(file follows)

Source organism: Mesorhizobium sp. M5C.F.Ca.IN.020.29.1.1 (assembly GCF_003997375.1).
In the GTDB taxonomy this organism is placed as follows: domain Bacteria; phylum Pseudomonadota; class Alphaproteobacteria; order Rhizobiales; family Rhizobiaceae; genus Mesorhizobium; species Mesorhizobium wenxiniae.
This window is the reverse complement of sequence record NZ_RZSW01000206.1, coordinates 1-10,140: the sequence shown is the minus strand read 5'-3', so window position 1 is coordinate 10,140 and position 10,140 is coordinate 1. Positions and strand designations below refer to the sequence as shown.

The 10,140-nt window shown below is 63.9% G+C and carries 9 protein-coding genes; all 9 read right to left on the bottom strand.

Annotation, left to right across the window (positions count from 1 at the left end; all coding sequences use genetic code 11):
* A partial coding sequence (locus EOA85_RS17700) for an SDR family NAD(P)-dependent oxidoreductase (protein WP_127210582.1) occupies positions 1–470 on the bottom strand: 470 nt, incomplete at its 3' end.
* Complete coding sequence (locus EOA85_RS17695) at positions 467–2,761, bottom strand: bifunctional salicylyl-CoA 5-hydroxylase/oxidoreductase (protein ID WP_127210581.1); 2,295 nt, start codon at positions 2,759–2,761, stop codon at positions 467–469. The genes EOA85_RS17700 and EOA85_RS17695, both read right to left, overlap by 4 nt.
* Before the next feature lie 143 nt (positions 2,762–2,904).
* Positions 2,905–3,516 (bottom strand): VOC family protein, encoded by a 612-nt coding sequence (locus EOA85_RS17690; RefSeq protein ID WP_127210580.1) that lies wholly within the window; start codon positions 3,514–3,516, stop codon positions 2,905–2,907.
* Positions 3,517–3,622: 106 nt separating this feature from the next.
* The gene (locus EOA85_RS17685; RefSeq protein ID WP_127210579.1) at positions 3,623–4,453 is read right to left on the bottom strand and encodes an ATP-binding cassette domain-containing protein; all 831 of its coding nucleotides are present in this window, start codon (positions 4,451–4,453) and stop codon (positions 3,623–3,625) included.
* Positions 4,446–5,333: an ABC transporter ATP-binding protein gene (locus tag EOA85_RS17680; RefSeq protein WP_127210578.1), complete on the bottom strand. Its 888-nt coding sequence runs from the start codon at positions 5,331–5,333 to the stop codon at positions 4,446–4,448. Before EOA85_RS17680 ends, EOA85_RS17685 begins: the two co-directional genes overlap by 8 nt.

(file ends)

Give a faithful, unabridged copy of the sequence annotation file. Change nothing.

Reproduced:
Source organism: Mesorhizobium sp. M5C.F.Ca.IN.020.29.1.1 (assembly GCF_003997375.1).
In the GTDB taxonomy this organism is placed as follows: domain Bacteria; phylum Pseudomonadota; class Alphaproteobacteria; order Rhizobiales; family Rhizobiaceae; genus Mesorhizobium; species Mesorhizobium wenxiniae.
This window is the reverse complement of sequence record NZ_RZSW01000206.1, coordinates 1-10,140: the sequence shown is the minus strand read 5'-3', so window position 1 is coordinate 10,140 and position 10,140 is coordinate 1. Positions and strand designations below refer to the sequence as shown.

The 10,140-nt window shown below is 63.9% G+C and carries 9 protein-coding genes; all 9 read right to left on the bottom strand.

Annotation, left to right across the window (positions count from 1 at the left end; all coding sequences use genetic code 11):
* A partial coding sequence (locus EOA85_RS17700) for an SDR family NAD(P)-dependent oxidoreductase (protein WP_127210582.1) occupies positions 1–470 on the bottom strand: 470 nt, incomplete at its 3' end.
* Complete coding sequence (locus EOA85_RS17695) at positions 467–2,761, bottom strand: bifunctional salicylyl-CoA 5-hydroxylase/oxidoreductase (protein ID WP_127210581.1); 2,295 nt, start codon at positions 2,759–2,761, stop codon at positions 467–469. The genes EOA85_RS17700 and EOA85_RS17695, both read right to left, overlap by 4 nt.
* Before the next feature lie 143 nt (positions 2,762–2,904).
* Positions 2,905–3,516 (bottom strand): VOC family protein, encoded by a 612-nt coding sequence (locus EOA85_RS17690; RefSeq protein ID WP_127210580.1) that lies wholly within the window; start codon positions 3,514–3,516, stop codon positions 2,905–2,907.
* Positions 3,517–3,622: 106 nt separating this feature from the next.
* The gene (locus EOA85_RS17685; RefSeq protein ID WP_127210579.1) at positions 3,623–4,453 is read right to left on the bottom strand and encodes an ATP-binding cassette domain-containing protein; all 831 of its coding nucleotides are present in this window, start codon (positions 4,451–4,453) and stop codon (positions 3,623–3,625) included.
* Positions 4,446–5,333: an ABC transporter ATP-binding protein gene (locus tag EOA85_RS17680; RefSeq protein WP_127210578.1), complete on the bottom strand. Its 888-nt coding sequence runs from the start codon at positions 5,331–5,333 to the stop codon at positions 4,446–4,448. Before EOA85_RS17680 ends, EOA85_RS17685 begins: the two co-directional genes overlap by 8 nt.